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Notebooks from Singaporean brands

While browsing through the stationery section in shops, I came across some local stationary brands that are new to me. So like any curious fountain pen user, I bought some notebooks to try out.

A6 notebooks from wheniwasfour

A6 notebooks from wheniwasfour

First up are the cute notebooks from wheniwasfour.

I bought these A6 notebooks from Tokyu Hands for S$6.50 each. I love the cute covers and and bought more than I need. The Sumoburo series is super cute.

Inside are 96 pages (or 48 if you only write on one side) of 80gsm blank paper. The paper is not totally white and contained a few specks of black sprinkled throughout the page. In light inks, you can still see the black specks showing up in the writing. This makes the writing look spotty and irritates me. So I will only use darker inks with this notebook.

Comparison of writing with different pens on notebook paper

Despite not being meant for fountain pen use, it holds up pretty well. There is a little feathering.There is a bit of bleedthrough in medium nibs so I will keep to EF or F nibs for this notebook. There is also a little bleedthrough from the 0.7mm Pilot Juice gel pen.

I got these notebooks from Tokyo Hands months ago so I’m not sure if the outlets still stock them. The notebooks are also available on wheniwasfour website, where they also sell other non-stationery items like apparels, bags or house decor.

footnotes from Labrador Publishing House

footnotes notebooks from Labrador Publishing House

footnotes are a range of fountain pen friendly A6 notebooks made by Labrador Publishing House. Besides the minimalist-looking series of What’s a Little Rain and It is Only After Noon, there is also the very colourful and nostalgic cover of A Very Curious Cabinet.

Inside cover of footnotes notebook

I bought It is Only After Noon which was sold in a pack of 3 for S$12.90 at Overjoyed. Inside are 96 pages (or 48 if you only write on one side) of 100gsm blank paper. Inside the front cover, it is indicated as being friendly to fountain pen, pencil and watercolour brush and what looks like a gel pen.

Comparison of writing with different pens on notebook paper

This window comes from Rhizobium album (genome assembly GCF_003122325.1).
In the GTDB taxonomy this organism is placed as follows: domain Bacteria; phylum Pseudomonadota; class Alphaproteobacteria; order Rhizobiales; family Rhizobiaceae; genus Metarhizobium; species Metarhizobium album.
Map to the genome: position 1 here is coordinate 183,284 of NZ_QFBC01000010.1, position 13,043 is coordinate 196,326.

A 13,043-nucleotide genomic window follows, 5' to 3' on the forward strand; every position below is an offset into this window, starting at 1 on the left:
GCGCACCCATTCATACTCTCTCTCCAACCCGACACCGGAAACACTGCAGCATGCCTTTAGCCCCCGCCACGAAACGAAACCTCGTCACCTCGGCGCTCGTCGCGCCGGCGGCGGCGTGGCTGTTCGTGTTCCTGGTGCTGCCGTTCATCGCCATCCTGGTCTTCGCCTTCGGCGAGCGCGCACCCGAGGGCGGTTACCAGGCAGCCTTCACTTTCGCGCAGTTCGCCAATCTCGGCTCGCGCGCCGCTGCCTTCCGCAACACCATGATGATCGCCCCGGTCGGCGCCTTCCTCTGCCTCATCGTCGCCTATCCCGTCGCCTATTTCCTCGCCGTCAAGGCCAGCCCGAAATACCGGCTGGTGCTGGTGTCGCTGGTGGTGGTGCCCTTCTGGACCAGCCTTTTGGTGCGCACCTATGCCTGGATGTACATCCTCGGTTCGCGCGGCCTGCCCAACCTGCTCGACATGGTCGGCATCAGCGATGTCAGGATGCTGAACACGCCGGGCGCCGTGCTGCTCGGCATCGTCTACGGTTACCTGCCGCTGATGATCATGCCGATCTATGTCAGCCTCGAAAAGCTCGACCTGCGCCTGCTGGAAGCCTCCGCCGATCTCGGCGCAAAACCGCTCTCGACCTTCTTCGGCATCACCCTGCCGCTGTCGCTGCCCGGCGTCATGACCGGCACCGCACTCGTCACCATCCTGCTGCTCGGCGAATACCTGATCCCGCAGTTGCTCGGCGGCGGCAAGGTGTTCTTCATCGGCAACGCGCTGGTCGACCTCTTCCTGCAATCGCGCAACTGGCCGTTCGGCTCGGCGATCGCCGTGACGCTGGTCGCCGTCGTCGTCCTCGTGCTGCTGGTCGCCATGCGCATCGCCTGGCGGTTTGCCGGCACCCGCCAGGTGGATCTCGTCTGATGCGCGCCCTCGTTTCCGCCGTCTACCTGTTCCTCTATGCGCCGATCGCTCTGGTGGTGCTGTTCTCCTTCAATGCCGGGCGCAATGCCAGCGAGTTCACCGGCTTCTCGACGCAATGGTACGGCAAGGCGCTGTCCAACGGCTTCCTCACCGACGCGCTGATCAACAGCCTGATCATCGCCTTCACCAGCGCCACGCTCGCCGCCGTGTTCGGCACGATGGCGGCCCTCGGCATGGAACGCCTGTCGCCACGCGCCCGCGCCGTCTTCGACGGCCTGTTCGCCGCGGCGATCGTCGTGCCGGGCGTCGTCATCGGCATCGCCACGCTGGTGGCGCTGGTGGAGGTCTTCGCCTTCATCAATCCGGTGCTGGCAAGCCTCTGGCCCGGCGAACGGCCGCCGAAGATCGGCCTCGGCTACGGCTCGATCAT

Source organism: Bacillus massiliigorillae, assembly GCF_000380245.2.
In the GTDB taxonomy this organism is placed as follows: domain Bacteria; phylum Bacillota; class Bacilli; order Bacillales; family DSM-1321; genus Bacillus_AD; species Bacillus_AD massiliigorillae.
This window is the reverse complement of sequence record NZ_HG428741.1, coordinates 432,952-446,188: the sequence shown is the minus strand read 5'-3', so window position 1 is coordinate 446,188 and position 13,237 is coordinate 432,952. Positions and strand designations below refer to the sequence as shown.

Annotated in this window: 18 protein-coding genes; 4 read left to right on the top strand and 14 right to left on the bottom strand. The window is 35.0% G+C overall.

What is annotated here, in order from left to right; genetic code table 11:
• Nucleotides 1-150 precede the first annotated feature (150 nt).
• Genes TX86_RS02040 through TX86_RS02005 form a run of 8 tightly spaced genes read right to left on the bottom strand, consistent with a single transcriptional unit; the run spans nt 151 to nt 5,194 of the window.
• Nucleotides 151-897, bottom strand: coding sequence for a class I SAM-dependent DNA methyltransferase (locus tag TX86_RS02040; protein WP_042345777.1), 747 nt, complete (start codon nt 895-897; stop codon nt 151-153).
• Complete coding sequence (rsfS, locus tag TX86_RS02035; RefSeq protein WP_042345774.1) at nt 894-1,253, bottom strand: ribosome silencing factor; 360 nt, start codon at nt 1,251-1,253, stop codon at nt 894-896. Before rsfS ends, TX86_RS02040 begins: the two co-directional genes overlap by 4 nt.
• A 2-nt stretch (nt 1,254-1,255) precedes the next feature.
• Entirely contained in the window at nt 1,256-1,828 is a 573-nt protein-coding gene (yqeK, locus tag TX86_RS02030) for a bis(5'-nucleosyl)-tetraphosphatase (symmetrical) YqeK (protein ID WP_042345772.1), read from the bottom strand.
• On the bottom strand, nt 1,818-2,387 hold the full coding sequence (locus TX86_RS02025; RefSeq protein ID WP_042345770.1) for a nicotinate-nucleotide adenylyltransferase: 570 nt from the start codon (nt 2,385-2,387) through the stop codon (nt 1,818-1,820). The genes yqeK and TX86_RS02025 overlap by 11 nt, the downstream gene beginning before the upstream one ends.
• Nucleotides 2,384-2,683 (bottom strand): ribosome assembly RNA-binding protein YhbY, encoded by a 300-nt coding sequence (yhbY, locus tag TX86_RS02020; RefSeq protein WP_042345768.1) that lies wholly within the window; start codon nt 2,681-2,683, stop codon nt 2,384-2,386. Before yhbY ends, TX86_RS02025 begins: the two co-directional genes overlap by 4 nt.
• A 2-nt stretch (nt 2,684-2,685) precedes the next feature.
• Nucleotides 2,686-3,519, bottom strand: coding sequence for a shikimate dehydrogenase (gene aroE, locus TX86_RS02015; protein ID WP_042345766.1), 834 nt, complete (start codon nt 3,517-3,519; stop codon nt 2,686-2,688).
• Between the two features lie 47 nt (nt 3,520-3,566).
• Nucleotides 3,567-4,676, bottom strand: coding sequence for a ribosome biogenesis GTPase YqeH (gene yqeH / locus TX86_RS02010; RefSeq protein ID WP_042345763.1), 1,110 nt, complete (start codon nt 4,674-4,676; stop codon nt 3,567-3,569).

I did a quick writing test and there is no feathering or bleedthrough from the fountain pens. There is only a tiny bit of bleedthrough from the Pilot Juice 0.7mm gel pen. I feel the colours also look better on footnotes’ paper. I will do more writing samples in this notebook so look out for those in the future.

The notebooks are available from Labrador Publishing House and CityLuxe. Besides notebooks, Labrador Publishing House also sell books, art prints and cards on their website.

Sticker from Pastel & Pines

Sunfish sticker from Pastel & Pines

This is not a notebook but I bought it at around the same time from Tokyu Hands so I’m adding it in.

Tan Yiling is the Singapore-based illustrator and designer behind Pastel & Pines. I love her sea creatures stickers which are based on her watercolour illustrations. They are so pretty that it’s hard to just buy one. I stood for a long time at the display, choosing which one to buy. Well, you know which one won.

You can see her illustrations on her website and buy the stickers from her etsy shop.

Disclaimer: The items were purchased by me and all opinions/photos are my own. This post was not sponsored.

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One Year Later: The fountain pens I’ve bought

In May 2020, I bought a fountain pen. Well technically, I ordered the pen in April but due to the pandemic, shipping was delayed for a month. At that time, I thought all I needed was just one fountain pen. Then I bought a second one. And a third.